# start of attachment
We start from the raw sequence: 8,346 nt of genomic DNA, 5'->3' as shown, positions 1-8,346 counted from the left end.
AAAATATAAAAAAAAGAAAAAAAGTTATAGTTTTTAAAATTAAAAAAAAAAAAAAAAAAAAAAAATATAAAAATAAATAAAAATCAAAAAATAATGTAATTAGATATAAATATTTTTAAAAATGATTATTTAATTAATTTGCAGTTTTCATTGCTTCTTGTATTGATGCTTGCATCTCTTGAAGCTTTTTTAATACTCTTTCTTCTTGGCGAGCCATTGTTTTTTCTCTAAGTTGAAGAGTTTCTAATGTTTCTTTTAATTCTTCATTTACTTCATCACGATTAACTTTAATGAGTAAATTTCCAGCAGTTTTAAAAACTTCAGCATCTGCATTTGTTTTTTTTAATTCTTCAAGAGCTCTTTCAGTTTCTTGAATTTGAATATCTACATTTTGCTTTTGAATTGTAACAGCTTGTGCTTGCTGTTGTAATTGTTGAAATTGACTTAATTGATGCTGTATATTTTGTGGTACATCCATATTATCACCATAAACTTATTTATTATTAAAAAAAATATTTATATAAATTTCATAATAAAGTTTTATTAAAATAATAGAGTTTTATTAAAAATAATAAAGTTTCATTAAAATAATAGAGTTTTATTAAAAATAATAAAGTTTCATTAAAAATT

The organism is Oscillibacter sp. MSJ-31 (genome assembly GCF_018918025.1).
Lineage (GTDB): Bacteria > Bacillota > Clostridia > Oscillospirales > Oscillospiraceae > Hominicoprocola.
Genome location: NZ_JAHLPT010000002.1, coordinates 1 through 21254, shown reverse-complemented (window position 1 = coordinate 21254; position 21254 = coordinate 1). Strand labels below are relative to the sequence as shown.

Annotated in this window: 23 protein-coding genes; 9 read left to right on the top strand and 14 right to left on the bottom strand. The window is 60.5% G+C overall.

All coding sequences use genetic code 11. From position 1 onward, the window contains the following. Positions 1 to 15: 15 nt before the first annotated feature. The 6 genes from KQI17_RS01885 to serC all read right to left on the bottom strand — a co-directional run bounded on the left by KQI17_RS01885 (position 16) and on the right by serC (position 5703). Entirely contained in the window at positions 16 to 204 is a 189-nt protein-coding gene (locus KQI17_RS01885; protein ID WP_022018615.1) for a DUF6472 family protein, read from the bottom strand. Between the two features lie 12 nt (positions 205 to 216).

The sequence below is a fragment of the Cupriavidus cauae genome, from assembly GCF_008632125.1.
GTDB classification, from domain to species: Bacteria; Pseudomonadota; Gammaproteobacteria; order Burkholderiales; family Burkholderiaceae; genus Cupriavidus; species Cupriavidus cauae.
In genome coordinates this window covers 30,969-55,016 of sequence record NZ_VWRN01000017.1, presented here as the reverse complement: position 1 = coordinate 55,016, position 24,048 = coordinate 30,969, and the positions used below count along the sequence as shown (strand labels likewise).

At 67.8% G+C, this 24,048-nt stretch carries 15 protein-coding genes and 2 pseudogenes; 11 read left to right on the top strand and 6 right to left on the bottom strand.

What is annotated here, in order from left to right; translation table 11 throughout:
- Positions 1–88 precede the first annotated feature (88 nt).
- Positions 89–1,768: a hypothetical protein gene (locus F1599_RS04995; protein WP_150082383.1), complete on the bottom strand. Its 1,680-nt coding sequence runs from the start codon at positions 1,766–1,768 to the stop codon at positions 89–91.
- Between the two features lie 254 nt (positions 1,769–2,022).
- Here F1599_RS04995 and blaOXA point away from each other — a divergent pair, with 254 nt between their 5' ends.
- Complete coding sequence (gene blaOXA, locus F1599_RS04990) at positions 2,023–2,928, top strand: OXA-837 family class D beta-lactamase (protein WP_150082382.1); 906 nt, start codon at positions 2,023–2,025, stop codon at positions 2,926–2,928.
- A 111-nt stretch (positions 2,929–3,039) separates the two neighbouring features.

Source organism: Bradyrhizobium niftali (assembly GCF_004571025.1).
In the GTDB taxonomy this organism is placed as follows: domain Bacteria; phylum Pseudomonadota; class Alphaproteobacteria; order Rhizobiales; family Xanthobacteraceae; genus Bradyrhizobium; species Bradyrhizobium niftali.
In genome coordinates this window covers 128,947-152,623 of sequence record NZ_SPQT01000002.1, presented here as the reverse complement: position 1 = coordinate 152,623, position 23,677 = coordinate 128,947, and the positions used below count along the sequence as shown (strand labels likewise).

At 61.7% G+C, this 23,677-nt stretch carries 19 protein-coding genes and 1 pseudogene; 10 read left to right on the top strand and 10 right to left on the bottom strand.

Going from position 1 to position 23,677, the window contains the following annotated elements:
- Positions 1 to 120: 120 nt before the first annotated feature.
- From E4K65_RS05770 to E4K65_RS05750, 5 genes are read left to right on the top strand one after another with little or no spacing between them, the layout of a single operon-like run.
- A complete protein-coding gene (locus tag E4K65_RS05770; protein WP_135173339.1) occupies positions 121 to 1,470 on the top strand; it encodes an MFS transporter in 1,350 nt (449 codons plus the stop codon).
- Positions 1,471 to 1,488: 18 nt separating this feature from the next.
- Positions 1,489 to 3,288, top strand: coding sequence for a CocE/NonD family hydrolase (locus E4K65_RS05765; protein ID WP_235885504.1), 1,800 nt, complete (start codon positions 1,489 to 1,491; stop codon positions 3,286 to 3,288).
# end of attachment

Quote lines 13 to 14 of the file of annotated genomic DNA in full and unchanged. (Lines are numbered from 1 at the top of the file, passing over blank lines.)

- Positions 1–88 precede the first annotated feature (88 nt).
- Positions 89–1,768: a hypothetical protein gene (locus F1599_RS04995; protein WP_150082383.1), complete on the bottom strand. Its 1,680-nt coding sequence runs from the start codon at positions 1,766–1,768 to the stop codon at positions 89–91.